Inter-state competition

Finally, it would be naïve to ignore the future possibility of dangerously increasing tensions between India and Pakistan, between the United States and China, between China and India, Saudi-Arabia and Iran and so on. In such a maritime area as the Indo-Asia-Pacific region, it is hardly surprising that many of these issues should themselves be maritime. For this reason, naval planners throughout the region feel they have a duty to ‘engage’ in worst case analysis, and to produce as strong a force as they can in order to minimise strategic risk. Inevitably this produces security dilemmas where one country’s defensive measures seem to justify its neighbour’s responses in an endless chain of action and reaction. This leads to a retreat from collaborative engagement and a slide into heightened tensions and de-stabilising arms-racing. Concern about the arrival of China into the Indian Ocean, and its possible implications for India given its tensions with Pakistan, provides a clear example of this, especially given the close interest in the matter taken by the United States, Japan and Australia.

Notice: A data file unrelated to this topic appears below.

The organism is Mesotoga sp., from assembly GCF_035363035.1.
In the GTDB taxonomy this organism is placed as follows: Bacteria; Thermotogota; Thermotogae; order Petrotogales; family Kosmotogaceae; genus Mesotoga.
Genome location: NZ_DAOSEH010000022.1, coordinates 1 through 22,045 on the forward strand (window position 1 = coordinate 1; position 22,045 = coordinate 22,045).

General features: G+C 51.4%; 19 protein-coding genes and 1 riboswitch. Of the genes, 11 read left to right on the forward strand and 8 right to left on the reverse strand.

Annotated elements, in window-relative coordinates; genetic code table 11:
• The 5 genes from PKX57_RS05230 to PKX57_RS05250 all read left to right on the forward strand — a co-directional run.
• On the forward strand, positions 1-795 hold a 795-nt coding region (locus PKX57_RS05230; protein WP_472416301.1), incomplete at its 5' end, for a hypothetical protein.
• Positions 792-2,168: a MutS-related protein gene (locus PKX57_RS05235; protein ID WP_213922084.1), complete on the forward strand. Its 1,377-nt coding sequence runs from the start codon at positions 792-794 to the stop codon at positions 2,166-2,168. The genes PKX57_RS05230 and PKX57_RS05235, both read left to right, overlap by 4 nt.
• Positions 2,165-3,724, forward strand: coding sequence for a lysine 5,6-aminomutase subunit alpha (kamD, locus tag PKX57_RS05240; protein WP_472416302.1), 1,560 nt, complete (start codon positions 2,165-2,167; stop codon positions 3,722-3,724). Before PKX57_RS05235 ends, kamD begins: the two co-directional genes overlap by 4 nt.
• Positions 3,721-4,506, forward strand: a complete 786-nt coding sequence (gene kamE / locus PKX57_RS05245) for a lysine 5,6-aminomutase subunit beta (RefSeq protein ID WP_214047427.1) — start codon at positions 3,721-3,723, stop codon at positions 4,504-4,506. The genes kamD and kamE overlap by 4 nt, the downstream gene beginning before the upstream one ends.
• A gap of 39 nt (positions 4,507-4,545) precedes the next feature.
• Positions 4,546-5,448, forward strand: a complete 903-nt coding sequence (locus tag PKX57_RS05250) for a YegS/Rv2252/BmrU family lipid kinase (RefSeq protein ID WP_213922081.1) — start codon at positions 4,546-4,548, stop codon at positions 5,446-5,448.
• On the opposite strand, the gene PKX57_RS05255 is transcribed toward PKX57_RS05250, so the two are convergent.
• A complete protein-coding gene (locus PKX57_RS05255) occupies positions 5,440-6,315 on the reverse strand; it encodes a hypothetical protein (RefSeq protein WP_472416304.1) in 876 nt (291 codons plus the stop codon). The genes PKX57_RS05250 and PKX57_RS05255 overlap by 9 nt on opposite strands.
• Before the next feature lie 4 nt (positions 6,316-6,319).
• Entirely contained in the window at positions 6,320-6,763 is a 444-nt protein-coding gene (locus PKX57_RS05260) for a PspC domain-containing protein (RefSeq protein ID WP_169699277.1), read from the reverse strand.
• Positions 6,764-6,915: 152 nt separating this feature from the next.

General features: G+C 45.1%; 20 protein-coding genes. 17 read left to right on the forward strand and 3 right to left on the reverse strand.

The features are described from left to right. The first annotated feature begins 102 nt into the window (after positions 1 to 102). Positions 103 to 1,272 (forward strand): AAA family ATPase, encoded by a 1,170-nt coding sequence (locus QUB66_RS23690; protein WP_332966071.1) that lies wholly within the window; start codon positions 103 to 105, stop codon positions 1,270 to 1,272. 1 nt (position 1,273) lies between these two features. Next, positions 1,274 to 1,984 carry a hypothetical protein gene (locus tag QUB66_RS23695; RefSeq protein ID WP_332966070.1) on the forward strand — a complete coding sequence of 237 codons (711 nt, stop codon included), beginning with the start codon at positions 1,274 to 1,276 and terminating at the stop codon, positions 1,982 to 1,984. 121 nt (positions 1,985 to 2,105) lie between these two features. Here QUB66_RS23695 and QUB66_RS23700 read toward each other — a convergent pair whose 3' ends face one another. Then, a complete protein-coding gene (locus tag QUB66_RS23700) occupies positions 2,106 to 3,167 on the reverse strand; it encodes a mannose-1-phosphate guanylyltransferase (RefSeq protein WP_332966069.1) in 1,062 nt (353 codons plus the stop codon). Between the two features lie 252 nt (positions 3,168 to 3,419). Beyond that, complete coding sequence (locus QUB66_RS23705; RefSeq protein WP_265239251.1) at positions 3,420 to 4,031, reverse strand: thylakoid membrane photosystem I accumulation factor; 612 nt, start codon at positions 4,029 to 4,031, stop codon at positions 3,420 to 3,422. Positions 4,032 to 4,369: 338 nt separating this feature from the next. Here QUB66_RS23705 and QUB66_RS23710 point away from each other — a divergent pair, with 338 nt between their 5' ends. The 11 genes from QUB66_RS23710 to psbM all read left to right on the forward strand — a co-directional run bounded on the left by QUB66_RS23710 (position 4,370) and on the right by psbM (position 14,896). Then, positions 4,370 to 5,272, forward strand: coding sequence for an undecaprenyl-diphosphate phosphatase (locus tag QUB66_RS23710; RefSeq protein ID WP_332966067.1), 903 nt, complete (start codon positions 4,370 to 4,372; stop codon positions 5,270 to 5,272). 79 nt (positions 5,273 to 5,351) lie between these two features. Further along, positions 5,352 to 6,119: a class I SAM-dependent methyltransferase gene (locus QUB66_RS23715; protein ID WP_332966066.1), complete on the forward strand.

An open debate about the legitimacy, intentions and role of ‘outsiders’ in local seas (whether it be the United States and India in the East and South China Seas or China in the Indian Ocean) could well usefully shine a torch in such dark places. Thus, India, generally concerned about China’s growing naval presence in the Indian ocean area and alarmed about the surprise appearance of a PLA Navy SSN in a Chinese operated section of a Sri Lankan port, has specifically warned: “What we are beginning to see is the unfolding of China’s desire to be a maritime power…If a submarine docks in a port where a submarine has never docked before from that country, it cannot be a development without repercussions.” [9] In a similar vein, the announcement in November 2016 that China intends to create a ‘naval base’ in Djibouti re-awakened fears that China was indeed in the process of setting up its much-discussed ‘string of pearls’ across the Indian Ocean in defence of its general trading interests in and across the area. Given that for years China has roundly condemned the establishment of such foreign bases as inherently aggressive, this reversal of view has, rightly or wrongly, caused some alarm in Delhi and elsewhere, and has been at least partly responsible for India’s development of closer naval relations with the United States, Japan and Australia. [10]